The legal and financial relationships and responsibilities among these entities are complex. Like other presidential libraries, the Clinton Library is administered and funded by the National Archives. The Clinton School is a branch of the University of Arkansas. However, $165 million in privately-raised contributions funded construction costs for the Presidential Center—the library, museum, school and foundation offices—which was dedicated in November 2004.
Direct contributions are the source of almost all the foundation’s revenue, and they have risen rapidly each year. According to its Form 990 tax returns, the foundation took in a total of $49.5 million from 1998 to 2002. But in 2006 the yearly take was $135.8 million. As of Dec. 31, 2006, the total amount contributed to the foundation since 1998 was more than $367 million. Its net assets are $208.3 million.
Where does the money go? While the foundation paid the $165 million in construction costs for the library complex, it is now setting its sights on projects far beyond the Little Rock campus. The foundation reported $91.9 million in expenses in 2006 and $85.5 million of that was reported as spending on “program services” (with the remainder going to management and fundraising). In 2006, much of the foundation’s program consisted of grant-making, and most of that went to disaster relief. The foundation handed out $31.3 million in grants, of which $30.1 million went to the Bush-Clinton Katrina Fund to help victims of the 2005 hurricane. Other grant recipients included ACORN, the radical poverty group that originated in Arkansas. It received $250,000 to help Katrina victims apply for the federal earned income tax credit. The City College of New York received $49,114 for a program on “ethnic reconciliation” and $192,200 went to the University of Virginia’s Miller Center for an oral history project on the Clinton presidency.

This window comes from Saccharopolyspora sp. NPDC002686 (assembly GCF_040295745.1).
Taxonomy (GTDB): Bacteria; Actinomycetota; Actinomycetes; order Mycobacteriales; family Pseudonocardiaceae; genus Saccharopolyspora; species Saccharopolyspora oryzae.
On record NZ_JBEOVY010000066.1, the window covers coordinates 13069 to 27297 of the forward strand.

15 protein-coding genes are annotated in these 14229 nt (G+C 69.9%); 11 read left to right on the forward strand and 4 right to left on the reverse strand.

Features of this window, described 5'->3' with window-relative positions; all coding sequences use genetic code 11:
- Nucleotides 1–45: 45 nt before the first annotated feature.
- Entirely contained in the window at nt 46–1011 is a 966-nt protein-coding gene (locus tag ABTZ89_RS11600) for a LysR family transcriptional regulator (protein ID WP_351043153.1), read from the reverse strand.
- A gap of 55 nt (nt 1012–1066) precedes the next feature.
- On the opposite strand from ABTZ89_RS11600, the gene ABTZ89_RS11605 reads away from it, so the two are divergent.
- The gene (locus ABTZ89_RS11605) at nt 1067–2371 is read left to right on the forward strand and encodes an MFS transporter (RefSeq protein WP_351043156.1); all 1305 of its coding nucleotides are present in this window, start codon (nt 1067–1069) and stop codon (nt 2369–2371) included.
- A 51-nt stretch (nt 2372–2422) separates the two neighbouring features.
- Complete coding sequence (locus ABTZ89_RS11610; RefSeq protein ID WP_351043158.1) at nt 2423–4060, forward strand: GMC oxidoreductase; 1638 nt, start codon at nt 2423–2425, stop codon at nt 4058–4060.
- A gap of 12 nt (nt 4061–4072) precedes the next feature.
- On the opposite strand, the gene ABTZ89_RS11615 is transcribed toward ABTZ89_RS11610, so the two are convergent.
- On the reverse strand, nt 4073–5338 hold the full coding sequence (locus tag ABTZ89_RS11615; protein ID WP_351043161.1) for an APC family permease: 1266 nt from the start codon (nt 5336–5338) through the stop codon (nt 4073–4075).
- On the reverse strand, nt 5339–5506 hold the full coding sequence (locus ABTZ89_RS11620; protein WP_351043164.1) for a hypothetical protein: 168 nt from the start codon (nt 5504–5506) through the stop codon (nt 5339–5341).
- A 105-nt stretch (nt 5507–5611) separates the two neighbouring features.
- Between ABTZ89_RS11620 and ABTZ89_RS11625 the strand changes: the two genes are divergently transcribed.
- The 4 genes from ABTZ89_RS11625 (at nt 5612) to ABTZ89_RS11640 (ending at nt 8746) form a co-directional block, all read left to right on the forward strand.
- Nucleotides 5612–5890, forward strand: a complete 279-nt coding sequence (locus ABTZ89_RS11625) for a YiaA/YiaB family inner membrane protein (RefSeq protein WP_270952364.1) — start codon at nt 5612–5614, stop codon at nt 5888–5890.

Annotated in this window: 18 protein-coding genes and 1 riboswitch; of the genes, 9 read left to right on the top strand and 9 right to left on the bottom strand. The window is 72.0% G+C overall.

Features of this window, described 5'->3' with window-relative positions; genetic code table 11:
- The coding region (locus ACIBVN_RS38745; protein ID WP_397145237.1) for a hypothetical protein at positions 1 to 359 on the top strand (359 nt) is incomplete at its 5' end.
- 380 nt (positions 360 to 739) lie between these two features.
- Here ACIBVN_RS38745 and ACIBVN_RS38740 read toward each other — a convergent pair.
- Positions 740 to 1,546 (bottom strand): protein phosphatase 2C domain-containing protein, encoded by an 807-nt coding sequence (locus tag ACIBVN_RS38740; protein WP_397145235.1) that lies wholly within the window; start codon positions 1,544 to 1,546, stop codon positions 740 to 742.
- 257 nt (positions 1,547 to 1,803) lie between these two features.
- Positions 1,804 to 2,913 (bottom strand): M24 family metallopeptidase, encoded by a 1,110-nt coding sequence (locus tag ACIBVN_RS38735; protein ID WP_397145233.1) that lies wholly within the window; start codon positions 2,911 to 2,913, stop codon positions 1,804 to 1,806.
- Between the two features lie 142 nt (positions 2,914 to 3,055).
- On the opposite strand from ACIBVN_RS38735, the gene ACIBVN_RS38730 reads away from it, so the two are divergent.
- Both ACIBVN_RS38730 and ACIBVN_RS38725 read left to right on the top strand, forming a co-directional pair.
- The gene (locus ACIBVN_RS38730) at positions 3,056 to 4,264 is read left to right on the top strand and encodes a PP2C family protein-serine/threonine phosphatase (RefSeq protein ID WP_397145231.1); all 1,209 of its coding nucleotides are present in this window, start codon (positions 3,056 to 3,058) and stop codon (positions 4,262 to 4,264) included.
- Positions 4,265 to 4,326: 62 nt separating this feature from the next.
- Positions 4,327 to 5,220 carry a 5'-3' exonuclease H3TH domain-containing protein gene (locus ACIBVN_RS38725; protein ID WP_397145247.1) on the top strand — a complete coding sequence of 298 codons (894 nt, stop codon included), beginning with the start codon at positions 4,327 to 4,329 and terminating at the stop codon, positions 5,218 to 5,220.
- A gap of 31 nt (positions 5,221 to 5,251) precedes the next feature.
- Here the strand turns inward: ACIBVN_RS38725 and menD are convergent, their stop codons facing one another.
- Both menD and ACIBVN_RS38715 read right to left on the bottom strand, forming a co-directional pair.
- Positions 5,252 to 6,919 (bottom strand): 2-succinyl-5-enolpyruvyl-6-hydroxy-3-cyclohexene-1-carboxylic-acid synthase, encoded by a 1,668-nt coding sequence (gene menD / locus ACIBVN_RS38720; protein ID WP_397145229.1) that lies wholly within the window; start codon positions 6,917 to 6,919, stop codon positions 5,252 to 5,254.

However, the Clinton Foundation’s future projects are even more ambitious. The foundation has established a series of international “initiatives” intended to tackle a variety of world problems. These initiatives do not directly fund overseas programs. Instead, they team up (“partner”) needy non-profits and government agency officials around the world with wealthy donors looking for projects to assist. Perhaps even more importantly, the Clinton Foundation links up wealthy donors to one another. This is a rather novel concept of what a foundation is for: Grantors are incentivized to do good deeds because they get to bask in the approval of Bill Clinton.
The foundation-as-networker for the good and the great is a new institutional form. But with living tycoons such as Bill Gates’ assuming the role of philanthropist to solve global health problems and Clinton’s own Vice President dedicated to saving the planet’s environment, it is hardly conceivable that Bill Clinton would settle for less. Here are the principal Clinton Foundation initiatives:
l Clinton Foundation HIV/AIDS Initiative (CHAI) aims to increase the availability of AIDS care and treatment for the needy by “lowering the cost of treatment, providing strategic and targeted technical assistance where it is most needed.” The foundation’s first organized undertaking, CHAI serves as the model for the foundation’s signature style of linking donors to grantees. The initiative has successfully brokered price cuts by generic drug producers of AIDS drugs, organizing what is in effect a buying cooperative of more than 70 poor countries desperate to help those living with HIV/AIDS. CHAI’s management consultants are providing ill-equipped countries with the business strategies to create a more efficient healthcare market for HIV/AIDS treatment and education.
Ironically, the chairman of CHAI’s policy board is Ira Magaziner, who received poor notices in the 1990s when he was the organizer of Hillary Clinton’s healthcare task force.